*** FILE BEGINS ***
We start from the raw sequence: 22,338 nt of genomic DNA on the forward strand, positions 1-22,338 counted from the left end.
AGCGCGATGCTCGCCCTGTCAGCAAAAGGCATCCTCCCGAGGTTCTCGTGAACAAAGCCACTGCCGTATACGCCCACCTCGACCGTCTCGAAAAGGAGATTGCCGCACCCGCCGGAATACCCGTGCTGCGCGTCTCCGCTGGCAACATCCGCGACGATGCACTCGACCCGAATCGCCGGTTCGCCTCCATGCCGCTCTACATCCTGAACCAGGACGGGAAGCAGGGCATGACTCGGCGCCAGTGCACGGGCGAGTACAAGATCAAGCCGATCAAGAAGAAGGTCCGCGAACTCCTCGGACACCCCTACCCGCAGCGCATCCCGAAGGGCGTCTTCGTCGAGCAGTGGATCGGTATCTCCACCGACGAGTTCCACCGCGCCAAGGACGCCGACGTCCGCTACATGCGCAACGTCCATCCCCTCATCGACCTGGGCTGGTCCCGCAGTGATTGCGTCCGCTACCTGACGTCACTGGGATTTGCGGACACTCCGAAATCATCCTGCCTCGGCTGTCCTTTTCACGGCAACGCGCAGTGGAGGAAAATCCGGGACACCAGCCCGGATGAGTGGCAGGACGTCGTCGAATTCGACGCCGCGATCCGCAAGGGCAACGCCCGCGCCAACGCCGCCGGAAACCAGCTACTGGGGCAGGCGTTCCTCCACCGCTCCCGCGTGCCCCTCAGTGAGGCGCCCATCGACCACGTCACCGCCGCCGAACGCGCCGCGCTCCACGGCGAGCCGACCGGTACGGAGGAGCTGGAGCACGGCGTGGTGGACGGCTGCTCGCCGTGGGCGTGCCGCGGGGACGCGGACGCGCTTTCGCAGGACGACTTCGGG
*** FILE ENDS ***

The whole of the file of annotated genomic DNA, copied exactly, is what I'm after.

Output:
We start from the raw sequence: 22,338 nt of genomic DNA on the forward strand, positions 1-22,338 counted from the left end.
AGCGCGATGCTCGCCCTGTCAGCAAAAGGCATCCTCCCGAGGTTCTCGTGAACAAAGCCACTGCCGTATACGCCCACCTCGACCGTCTCGAAAAGGAGATTGCCGCACCCGCCGGAATACCCGTGCTGCGCGTCTCCGCTGGCAACATCCGCGACGATGCACTCGACCCGAATCGCCGGTTCGCCTCCATGCCGCTCTACATCCTGAACCAGGACGGGAAGCAGGGCATGACTCGGCGCCAGTGCACGGGCGAGTACAAGATCAAGCCGATCAAGAAGAAGGTCCGCGAACTCCTCGGACACCCCTACCCGCAGCGCATCCCGAAGGGCGTCTTCGTCGAGCAGTGGATCGGTATCTCCACCGACGAGTTCCACCGCGCCAAGGACGCCGACGTCCGCTACATGCGCAACGTCCATCCCCTCATCGACCTGGGCTGGTCCCGCAGTGATTGCGTCCGCTACCTGACGTCACTGGGATTTGCGGACACTCCGAAATCATCCTGCCTCGGCTGTCCTTTTCACGGCAACGCGCAGTGGAGGAAAATCCGGGACACCAGCCCGGATGAGTGGCAGGACGTCGTCGAATTCGACGCCGCGATCCGCAAGGGCAACGCCCGCGCCAACGCCGCCGGAAACCAGCTACTGGGGCAGGCGTTCCTCCACCGCTCCCGCGTGCCCCTCAGTGAGGCGCCCATCGACCACGTCACCGCCGCCGAACGCGCCGCGCTCCACGGCGAGCCGACCGGTACGGAGGAGCTGGAGCACGGCGTGGTGGACGGCTGCTCGCCGTGGGCGTGCCGCGGGGACGCGGACGCGCTTTCGCAGGACGACTTCGGG